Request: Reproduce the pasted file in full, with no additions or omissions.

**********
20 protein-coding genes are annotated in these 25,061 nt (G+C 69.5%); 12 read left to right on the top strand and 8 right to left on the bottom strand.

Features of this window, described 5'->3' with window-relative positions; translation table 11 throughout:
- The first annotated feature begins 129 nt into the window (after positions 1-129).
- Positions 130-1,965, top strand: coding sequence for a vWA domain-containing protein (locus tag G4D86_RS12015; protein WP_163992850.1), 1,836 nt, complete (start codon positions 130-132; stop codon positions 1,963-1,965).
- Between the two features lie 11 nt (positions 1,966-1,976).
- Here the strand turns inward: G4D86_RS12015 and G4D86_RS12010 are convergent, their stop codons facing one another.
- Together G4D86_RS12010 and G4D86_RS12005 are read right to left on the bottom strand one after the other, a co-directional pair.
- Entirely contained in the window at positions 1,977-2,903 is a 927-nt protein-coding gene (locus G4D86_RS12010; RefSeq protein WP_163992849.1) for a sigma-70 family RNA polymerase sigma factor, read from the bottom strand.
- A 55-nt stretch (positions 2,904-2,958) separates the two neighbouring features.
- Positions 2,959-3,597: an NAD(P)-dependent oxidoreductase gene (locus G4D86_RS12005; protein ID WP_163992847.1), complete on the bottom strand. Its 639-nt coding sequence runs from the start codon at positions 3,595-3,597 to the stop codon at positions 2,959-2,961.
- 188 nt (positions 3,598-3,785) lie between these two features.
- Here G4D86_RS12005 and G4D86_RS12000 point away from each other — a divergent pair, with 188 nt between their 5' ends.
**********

20 protein-coding genes are annotated in these 25,061 nt (G+C 69.5%); 12 read left to right on the top strand and 8 right to left on the bottom strand.

Features of this window, described 5'->3' with window-relative positions; translation table 11 throughout:
- The first annotated feature begins 129 nt into the window (after positions 1-129).
- Positions 130-1,965, top strand: coding sequence for a vWA domain-containing protein (locus tag G4D86_RS12015; protein WP_163992850.1), 1,836 nt, complete (start codon positions 130-132; stop codon positions 1,963-1,965).
- Between the two features lie 11 nt (positions 1,966-1,976).
- Here the strand turns inward: G4D86_RS12015 and G4D86_RS12010 are convergent, their stop codons facing one another.
- Together G4D86_RS12010 and G4D86_RS12005 are read right to left on the bottom strand one after the other, a co-directional pair.
- Entirely contained in the window at positions 1,977-2,903 is a 927-nt protein-coding gene (locus G4D86_RS12010; RefSeq protein WP_163992849.1) for a sigma-70 family RNA polymerase sigma factor, read from the bottom strand.
- A 55-nt stretch (positions 2,904-2,958) separates the two neighbouring features.
- Positions 2,959-3,597: an NAD(P)-dependent oxidoreductase gene (locus G4D86_RS12005; protein ID WP_163992847.1), complete on the bottom strand. Its 639-nt coding sequence runs from the start codon at positions 3,595-3,597 to the stop codon at positions 2,959-2,961.
- 188 nt (positions 3,598-3,785) lie between these two features.
- Here G4D86_RS12005 and G4D86_RS12000 point away from each other — a divergent pair, with 188 nt between their 5' ends.